"I knew it was going to be close, and [left fielder Jeff] Conine gave it all he had," said Hammonds. "My hand was in the air, like, 'C'mon, baby, let's go, score this run.' J.T. gave it all he had, but they made the play and we didn't."

    Still, said Hammonds, the Giants would not hang their heads. The 2003 season was still a beautiful thing to see, the drama of one-run victories, the booming homers of Bonds, the winning streaks, the team's relentlessness.

    "I joined this team and saw the character they had," he said. "We battled today and battled hard, but they beat us. We didn't roll over. Bottom line, they played well and they beat us the last three games."

    Catcher Yorvit Torrealba's thoughts will dwell for a while on the fateful eighth inning, when the Marlins scored twice to take a 7-5 lead.

    With two outs, Rodriguez singled, and Derrek Lee was hit by a pitch.

    Then Miguel Cabrera's two-on, two-out single scored Rodriguez. The throw home from right fielder Jose Cruz Jr. was knocked from Torrealba's hands, allowing Lee to score and putting the Marlins in front by two.

    "I never had the ball in my glove, then I got bumped by Pudge and don't know where the ball went," said Torrealba of the critical play. "The crowd was noisy, and I couldn't hear my teammates yelling where the ball was. But that's baseball -- there's not anything we could have done about that."

    The losing pitcher was Felix Rodriguez, who credited the Marlins with solid play and praised Pudge, who hit .353 in the series with six RBIs.

    "It was a tough play at home, but you have to give credit to them -- they played well to the end, and Rodriguez was unbelievable."

    Giants senior vice president and general manager Brian Sabean is not the daydreaming type, not one swayed by emotions. He helped build this team, man by man, and he brought his own schematic of the final game and the NLDS.

    "I'm a pragmatist," he said. "I knew we had our hands full when they played these guys. It's a short series -- it's really a crapshoot -- and we didn't take care of business. [The Marlins] had a lot more luck and magic than we did, but you make your own luck and magic."

    He noted that Conine and Rodriguez seemed to be everywhere this series, involved in every critical play, while the Giants featured the sensational, head-in-the-game play of Edgardo Alfonzo and ... well ...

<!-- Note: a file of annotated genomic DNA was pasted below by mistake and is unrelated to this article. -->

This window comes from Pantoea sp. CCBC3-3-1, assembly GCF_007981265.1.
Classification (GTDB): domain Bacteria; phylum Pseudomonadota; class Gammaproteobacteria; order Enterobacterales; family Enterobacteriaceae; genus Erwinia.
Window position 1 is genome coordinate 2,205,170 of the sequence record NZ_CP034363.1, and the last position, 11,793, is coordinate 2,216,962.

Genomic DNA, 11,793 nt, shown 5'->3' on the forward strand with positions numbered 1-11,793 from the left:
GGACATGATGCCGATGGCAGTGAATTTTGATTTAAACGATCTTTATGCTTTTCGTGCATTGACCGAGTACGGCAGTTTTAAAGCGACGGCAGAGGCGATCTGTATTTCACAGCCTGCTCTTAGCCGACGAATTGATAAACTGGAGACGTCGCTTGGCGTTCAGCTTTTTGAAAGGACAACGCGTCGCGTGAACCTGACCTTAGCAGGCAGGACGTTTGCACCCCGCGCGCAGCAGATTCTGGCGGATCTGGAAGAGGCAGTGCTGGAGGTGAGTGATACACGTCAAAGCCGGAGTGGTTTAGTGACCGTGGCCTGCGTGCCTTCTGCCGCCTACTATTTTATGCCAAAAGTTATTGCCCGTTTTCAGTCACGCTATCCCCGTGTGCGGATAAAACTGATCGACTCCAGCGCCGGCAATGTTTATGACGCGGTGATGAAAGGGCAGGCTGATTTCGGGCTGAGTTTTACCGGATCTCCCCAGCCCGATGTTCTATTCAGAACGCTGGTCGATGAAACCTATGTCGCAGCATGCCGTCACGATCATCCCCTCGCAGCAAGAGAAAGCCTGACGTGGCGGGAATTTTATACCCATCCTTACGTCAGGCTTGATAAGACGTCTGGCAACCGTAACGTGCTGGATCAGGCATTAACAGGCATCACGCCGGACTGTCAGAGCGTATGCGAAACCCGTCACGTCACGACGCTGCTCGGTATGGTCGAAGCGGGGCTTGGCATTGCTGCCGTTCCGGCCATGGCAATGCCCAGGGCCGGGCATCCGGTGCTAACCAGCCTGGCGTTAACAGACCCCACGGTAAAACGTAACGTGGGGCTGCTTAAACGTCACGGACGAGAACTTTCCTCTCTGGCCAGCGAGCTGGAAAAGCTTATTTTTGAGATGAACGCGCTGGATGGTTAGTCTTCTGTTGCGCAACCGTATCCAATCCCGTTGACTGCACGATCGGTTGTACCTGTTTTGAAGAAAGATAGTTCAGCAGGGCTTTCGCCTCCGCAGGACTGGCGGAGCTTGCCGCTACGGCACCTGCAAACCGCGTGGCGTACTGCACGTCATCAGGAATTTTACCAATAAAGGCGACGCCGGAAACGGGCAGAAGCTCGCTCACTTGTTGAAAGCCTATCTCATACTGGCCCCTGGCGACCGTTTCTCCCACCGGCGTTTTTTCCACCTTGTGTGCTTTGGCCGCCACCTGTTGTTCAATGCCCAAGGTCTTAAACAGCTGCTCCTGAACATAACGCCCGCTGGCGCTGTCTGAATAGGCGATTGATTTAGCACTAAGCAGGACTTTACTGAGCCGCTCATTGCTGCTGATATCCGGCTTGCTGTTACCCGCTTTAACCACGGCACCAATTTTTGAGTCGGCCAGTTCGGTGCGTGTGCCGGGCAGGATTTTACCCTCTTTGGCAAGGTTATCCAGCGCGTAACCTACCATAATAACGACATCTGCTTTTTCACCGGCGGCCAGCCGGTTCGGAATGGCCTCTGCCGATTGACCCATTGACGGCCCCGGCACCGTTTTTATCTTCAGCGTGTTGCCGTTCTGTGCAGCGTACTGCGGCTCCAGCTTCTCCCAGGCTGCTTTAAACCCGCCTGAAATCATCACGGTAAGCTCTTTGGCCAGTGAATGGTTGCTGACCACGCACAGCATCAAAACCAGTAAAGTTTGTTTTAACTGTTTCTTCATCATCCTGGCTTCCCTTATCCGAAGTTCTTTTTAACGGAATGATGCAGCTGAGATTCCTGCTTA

Bonds, for one, didn't have any magic, and that was the Marlins' intent. He was walked eight times, six intentionally. He hit .222 with a double and two RBIs in the series.

    The slugger needs only two homers to catch Willie Mays' mark of 660, and will do so early next season. He faded out without much pizzazz in the NLDS, but he still had a sensational season, with 45 homers, 90 RBIs, a .340 batting average and a monster .749 slugging percentage.

    All this despite the torment of losing his father, Bobby Bonds, to cancer.

    After Saturday's game, Bonds dressed slowly while the media tried to pry a few words from him. "I got nothing to talk about," he said. "See y'all in Spring Training."

    Then the future Hall of Famer took a necklace that has a picture of his father on it. "I'm gonna give my daddy a kiss," he said.

    Alfonzo had an astounding NLDS, hitting .529 with nine hits, five RBIs and four doubles. A veritable hitting machine. But, alas, all for naught.

    "It was definitely a positive feeling," said the third baseman of his postseason heroics, "but we didn't win, so it also feels bad. But we had a great playoff -- it went back and forth -- and we had a real fight to the end."

    Rich Draper is a reporter for This story was not subject to the approval of Major League Baseball or its clubs.